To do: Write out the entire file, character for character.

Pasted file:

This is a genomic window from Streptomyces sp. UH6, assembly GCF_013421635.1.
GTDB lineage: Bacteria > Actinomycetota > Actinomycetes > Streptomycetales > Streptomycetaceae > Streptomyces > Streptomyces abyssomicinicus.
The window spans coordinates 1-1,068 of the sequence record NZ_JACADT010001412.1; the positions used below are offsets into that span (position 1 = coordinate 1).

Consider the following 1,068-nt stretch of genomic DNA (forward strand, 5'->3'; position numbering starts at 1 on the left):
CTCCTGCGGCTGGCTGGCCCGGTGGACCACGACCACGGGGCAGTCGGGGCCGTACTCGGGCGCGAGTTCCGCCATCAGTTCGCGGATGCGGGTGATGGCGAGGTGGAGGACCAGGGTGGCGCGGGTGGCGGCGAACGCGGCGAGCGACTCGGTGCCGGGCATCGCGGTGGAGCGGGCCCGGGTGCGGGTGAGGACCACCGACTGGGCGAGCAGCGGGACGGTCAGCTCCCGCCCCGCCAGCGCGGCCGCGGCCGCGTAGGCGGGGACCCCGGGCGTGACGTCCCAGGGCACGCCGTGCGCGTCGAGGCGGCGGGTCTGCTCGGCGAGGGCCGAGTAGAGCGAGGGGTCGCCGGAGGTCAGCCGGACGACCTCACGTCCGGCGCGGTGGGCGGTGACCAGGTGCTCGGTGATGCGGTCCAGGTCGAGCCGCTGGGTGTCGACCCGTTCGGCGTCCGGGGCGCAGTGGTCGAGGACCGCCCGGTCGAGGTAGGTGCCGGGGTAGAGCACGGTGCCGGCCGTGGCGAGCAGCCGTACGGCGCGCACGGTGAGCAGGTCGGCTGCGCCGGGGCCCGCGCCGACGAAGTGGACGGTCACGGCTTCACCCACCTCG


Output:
This is a genomic window from Streptomyces sp. UH6, assembly GCF_013421635.1.
GTDB lineage: Bacteria > Actinomycetota > Actinomycetes > Streptomycetales > Streptomycetaceae > Streptomyces > Streptomyces abyssomicinicus.
The window spans coordinates 1-1,068 of the sequence record NZ_JACADT010001412.1; the positions used below are offsets into that span (position 1 = coordinate 1).

Consider the following 1,068-nt stretch of genomic DNA (forward strand, 5'->3'; position numbering starts at 1 on the left):
CTCCTGCGGCTGGCTGGCCCGGTGGACCACGACCACGGGGCAGTCGGGGCCGTACTCGGGCGCGAGTTCCGCCATCAGTTCGCGGATGCGGGTGATGGCGAGGTGGAGGACCAGGGTGGCGCGGGTGGCGGCGAACGCGGCGAGCGACTCGGTGCCGGGCATCGCGGTGGAGCGGGCCCGGGTGCGGGTGAGGACCACCGACTGGGCGAGCAGCGGGACGGTCAGCTCCCGCCCCGCCAGCGCGGCCGCGGCCGCGTAGGCGGGGACCCCGGGCGTGACGTCCCAGGGCACGCCGTGCGCGTCGAGGCGGCGGGTCTGCTCGGCGAGGGCCGAGTAGAGCGAGGGGTCGCCGGAGGTCAGCCGGACGACCTCACGTCCGGCGCGGTGGGCGGTGACCAGGTGCTCGGTGATGCGGTCCAGGTCGAGCCGCTGGGTGTCGACCCGTTCGGCGTCCGGGGCGCAGTGGTCGAGGACCGCCCGGTCGAGGTAGGTGCCGGGGTAGAGCACGGTGCCGGCCGTGGCGAGCAGCCGTACGGCGCGCACGGTGAGCAGGTCGGCTGCGCCGGGGCCCGCGCCGACGAAGTGGACGGTCACGGCTTCACCCACCTCG